This quarter at California State Polytechnic University, Pomona, I am taking a class called “Family Violence.” In this class, one of the most disturbing types of abuse that I have learned about is the neglect of children. Hard to detect and even harder to prove, it is the most common form of family violence between senior citizens who live with their families. In 1998 there were an estimated 903,000 victims of child maltreatment, and more than half (53 percent) suffered from neglect. In an independent study, the National Committee to Prevent Child Abuse estimated that 3,140,000 children were reported for all types of maltreatment in 1994, and child neglect accounted for approximately 45% of reported cases and 49% of substantiated cases. Also, in 1994, the National Committee to Prevent Child Abuse estimated that 1,271 children died as a result of maltreatment of which 42% were attributed to neglect. Child neglect is as specific a finding as child abuse, though it is more common and often more devastating. Despite this, cases of child neglect are sometimes investigated and documented poorly, simply because the definition of neglect is not clear to the investigator, who then may not be sure what precisely to look for. A definition of neglect allows investigation, collection of evidence, documentation, and court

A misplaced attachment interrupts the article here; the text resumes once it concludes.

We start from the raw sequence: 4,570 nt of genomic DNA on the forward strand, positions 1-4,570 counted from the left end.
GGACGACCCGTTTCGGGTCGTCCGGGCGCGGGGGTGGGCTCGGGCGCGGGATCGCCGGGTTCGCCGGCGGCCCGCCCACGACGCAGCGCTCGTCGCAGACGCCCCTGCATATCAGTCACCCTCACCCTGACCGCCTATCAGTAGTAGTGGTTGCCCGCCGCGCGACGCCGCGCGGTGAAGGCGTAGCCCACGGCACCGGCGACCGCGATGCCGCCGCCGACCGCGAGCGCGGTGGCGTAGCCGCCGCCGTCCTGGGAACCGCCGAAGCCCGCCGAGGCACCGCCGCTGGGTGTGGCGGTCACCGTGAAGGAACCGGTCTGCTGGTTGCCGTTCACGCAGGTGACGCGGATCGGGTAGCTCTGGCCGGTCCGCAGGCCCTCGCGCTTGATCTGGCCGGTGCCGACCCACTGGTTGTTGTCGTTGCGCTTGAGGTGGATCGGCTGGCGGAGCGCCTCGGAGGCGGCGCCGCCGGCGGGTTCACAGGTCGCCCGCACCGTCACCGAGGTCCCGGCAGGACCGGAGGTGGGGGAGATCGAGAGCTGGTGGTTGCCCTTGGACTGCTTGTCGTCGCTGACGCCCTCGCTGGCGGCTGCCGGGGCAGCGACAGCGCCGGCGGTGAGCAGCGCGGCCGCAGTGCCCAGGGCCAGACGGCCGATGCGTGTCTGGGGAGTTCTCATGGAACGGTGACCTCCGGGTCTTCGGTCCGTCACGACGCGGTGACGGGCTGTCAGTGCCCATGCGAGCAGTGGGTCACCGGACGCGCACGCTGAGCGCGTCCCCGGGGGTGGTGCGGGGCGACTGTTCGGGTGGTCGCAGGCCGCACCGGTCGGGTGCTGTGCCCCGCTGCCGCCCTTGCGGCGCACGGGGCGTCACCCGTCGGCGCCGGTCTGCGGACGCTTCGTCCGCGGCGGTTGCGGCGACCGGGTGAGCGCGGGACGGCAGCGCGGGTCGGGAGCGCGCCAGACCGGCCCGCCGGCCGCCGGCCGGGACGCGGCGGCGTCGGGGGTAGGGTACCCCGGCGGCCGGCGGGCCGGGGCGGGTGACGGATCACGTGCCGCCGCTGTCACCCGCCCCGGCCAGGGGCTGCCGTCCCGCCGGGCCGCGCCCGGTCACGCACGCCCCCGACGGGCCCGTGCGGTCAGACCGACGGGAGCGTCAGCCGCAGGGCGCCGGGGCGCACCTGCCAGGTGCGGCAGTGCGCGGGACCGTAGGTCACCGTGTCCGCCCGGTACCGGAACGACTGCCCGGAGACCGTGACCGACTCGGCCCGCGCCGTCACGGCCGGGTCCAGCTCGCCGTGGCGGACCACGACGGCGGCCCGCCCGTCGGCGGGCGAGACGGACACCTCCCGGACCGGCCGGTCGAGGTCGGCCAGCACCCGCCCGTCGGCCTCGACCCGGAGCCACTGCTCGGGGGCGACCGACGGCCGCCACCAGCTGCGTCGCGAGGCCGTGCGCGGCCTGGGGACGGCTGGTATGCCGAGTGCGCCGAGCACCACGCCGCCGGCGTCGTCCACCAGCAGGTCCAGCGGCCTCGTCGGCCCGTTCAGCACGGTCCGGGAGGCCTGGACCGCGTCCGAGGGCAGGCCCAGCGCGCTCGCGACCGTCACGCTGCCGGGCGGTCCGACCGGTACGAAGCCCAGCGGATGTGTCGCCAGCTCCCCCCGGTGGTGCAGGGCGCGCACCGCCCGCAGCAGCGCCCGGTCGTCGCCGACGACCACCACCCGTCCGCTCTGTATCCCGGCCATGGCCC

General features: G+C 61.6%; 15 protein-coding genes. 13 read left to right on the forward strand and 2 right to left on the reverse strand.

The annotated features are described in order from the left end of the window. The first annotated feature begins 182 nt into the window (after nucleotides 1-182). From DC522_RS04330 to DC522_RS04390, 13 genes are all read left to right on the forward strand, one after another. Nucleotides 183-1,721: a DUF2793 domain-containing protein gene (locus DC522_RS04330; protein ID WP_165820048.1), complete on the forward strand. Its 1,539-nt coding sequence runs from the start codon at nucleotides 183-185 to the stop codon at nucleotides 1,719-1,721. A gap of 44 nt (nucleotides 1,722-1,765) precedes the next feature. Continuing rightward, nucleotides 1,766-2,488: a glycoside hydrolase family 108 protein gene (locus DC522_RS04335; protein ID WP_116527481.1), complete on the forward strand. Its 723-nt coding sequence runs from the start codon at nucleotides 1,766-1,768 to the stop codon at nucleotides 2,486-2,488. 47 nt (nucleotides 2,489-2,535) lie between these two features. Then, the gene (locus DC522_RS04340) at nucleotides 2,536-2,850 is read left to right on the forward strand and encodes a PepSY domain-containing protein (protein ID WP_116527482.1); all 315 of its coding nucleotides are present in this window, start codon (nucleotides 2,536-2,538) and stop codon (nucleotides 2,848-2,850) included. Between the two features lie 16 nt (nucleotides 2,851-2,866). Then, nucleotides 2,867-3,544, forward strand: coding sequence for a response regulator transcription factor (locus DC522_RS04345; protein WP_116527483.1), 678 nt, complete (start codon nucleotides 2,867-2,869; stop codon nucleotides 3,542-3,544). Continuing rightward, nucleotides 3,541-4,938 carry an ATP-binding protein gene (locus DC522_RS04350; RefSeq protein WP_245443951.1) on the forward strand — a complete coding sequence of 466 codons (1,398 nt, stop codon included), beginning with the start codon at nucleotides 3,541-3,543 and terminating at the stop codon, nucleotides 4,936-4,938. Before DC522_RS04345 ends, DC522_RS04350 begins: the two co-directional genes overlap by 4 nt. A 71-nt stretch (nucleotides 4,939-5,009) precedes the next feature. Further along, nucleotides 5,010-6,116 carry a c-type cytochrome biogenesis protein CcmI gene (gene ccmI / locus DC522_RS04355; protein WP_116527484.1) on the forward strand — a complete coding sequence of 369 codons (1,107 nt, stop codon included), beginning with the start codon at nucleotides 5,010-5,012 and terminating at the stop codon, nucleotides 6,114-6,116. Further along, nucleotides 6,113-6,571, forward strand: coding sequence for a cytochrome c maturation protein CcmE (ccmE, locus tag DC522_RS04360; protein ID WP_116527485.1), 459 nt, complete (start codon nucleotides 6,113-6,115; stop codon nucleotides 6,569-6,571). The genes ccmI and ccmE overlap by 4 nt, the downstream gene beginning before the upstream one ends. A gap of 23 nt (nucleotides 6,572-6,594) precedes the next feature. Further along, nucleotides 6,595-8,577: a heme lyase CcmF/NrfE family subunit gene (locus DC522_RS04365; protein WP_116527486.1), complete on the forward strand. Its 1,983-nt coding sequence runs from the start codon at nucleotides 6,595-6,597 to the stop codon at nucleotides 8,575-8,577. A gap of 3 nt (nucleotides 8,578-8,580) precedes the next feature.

The cornerstone of neglect is the concept of parental duty. Parents have duties because, until many years after birth, our offspring cannot look after their own basic biological needs and survival, unlike most animals, which can take care of themselves shortly after birth. Our children cannot gather food, protect themselves from the elements or from predators, or recognize danger. Thus, in the performance of this duty, parents do for children what the children cannot yet do for themselves. Parents thereby hugely decrease the chances of children's injury or early death....